Both stories, artfully written, draw you in from the off. The plots are pacy, fun and full of satirical humour. Jasper is a likeable main character (or rather main alien) with a unique and slimy heritage that allows him to shape-shift into the most unlikely of creatures. Like me, Jasper doesn’t have a clue about alien life, but is whizzed off on a slimetastic, deliciously gross journey through a universe that should feel complex but doesn’t. Lou Treleaven’s world-building is visual, 3D but beautifully simple. The evil emperor of the Andromedan galaxy wants to take over all other galaxies and Jasper needs to stop him. The End. But the comical and imaginative detail that is put into these worlds makes the novel; slime, mines, a Big Green Space Busting-Machine and a spiky purple ball of an emperor- what’s not to love?
I adored the humour in the books. The sharp dialogue between Jasper and his sister was spot on and the parallels to the real world were hilarious. I loved Asbi’s supermarket and Harry Handsome, the vain and sickly sweet popstar who turns out to be crucial to the plot in the most ingenius way. The shape-shifting is both gross and strangely satisfying and the villain is full of dark comedy. Fluffy provides the essential ‘cute space pet’ status and all is set for a riotous and epic adventure.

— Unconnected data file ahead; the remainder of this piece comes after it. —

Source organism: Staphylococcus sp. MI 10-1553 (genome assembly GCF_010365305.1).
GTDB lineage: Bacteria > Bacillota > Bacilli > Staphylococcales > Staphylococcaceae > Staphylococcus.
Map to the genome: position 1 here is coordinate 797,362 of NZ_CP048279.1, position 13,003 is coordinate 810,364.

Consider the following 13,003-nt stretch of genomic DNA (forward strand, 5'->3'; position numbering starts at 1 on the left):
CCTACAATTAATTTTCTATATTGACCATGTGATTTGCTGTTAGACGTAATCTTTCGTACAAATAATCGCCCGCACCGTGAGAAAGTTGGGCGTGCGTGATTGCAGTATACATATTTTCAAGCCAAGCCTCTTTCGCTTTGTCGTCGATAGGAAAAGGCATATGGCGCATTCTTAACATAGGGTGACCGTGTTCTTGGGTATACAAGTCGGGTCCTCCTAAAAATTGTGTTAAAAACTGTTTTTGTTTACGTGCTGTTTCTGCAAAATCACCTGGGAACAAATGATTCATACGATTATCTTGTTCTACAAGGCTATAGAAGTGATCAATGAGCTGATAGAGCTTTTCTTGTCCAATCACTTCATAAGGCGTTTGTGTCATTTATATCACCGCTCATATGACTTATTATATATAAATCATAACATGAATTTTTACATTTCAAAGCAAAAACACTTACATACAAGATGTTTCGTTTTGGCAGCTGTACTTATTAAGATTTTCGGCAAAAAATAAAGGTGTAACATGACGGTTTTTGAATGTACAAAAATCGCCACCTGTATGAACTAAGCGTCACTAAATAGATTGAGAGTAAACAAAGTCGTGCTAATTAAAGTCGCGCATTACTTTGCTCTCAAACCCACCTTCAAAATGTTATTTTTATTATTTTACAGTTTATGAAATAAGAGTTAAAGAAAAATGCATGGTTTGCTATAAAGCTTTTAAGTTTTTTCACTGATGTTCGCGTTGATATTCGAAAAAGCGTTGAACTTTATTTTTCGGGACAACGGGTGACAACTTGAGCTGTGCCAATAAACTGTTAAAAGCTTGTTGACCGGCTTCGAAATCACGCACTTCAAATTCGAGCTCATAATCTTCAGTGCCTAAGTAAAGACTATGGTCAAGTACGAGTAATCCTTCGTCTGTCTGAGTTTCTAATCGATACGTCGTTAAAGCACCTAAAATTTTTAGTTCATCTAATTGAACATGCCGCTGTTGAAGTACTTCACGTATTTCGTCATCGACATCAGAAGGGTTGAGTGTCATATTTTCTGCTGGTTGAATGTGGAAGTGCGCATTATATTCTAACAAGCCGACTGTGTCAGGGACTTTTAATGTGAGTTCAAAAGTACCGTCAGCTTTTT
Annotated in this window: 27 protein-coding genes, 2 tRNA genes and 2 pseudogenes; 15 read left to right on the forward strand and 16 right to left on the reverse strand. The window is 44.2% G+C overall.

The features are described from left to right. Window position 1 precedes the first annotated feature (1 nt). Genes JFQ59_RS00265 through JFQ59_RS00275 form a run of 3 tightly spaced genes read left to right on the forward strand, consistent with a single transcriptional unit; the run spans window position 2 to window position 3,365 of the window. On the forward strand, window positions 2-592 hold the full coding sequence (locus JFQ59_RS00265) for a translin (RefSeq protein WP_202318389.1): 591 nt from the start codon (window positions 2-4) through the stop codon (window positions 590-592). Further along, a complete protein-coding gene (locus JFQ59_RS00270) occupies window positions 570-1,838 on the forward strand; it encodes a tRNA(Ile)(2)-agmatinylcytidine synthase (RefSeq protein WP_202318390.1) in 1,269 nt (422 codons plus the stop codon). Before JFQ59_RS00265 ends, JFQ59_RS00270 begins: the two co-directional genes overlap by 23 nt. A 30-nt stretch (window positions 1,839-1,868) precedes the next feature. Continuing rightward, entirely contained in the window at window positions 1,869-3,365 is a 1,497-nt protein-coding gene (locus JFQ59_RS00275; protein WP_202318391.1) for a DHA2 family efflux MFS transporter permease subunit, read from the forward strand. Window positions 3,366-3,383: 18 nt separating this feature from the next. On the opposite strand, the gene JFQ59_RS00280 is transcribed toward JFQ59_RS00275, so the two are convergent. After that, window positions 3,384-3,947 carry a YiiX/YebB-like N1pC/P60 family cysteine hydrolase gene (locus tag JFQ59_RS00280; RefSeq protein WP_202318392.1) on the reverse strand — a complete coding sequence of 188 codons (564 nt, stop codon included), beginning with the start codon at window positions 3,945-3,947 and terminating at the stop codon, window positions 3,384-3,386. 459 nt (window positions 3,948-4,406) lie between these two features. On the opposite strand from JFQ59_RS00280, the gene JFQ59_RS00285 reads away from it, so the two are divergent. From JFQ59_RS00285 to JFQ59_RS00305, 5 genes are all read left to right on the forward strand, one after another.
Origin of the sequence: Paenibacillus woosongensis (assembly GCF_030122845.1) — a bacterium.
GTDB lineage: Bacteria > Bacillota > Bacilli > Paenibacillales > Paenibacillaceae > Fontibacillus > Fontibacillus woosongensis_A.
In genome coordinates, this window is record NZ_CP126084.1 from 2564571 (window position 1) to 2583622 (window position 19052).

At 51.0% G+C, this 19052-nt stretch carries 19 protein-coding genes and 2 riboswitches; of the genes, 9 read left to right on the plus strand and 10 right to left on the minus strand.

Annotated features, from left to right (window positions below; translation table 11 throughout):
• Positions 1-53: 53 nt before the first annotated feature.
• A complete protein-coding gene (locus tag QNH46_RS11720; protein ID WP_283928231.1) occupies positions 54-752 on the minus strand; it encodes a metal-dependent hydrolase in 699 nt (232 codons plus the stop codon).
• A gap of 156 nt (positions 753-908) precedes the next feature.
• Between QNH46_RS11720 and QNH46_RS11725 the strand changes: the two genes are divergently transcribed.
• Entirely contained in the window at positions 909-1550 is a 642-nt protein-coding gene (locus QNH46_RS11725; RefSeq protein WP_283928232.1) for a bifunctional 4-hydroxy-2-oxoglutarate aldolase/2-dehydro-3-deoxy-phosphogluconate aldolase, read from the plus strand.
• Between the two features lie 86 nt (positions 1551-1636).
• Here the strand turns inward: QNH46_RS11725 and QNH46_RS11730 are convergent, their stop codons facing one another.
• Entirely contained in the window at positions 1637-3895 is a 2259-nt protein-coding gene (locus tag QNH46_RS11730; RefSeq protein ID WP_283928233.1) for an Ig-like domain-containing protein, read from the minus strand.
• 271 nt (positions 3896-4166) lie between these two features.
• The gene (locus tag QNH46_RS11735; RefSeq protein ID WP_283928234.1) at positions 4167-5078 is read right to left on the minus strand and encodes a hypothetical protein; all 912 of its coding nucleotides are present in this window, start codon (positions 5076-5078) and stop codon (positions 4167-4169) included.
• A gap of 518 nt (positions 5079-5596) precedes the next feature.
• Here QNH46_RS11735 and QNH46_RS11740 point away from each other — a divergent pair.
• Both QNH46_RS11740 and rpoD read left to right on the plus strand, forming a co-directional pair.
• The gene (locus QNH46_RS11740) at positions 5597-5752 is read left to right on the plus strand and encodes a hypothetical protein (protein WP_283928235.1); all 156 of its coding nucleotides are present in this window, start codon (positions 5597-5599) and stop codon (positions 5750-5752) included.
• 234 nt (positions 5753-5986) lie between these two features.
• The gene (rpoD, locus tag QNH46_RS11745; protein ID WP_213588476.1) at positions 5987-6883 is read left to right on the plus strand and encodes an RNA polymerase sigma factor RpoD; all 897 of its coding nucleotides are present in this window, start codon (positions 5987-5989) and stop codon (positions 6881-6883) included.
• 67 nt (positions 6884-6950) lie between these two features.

I also loved the family dynamics which ran throughout the novels. The families are anything but conventional but are nonetheless filled with love. Jasper may have to come to terms with having two different families in two different galaxies (and from two different species) but varying family set-ups will not be alien to many young readers and the relationships between Jasper and Holly, Bill and Mary and his birth parents are touching. Even the biological changes that Jasper goes through with his shape-shifting may seem rather extreme but will be relatable to the pre-teen age.
I highly recommend this series, which is left open-ended and set to continue. It completely won me over with its outer-space comedy, its pace (across space), and the outer-this-world, squelchy plot.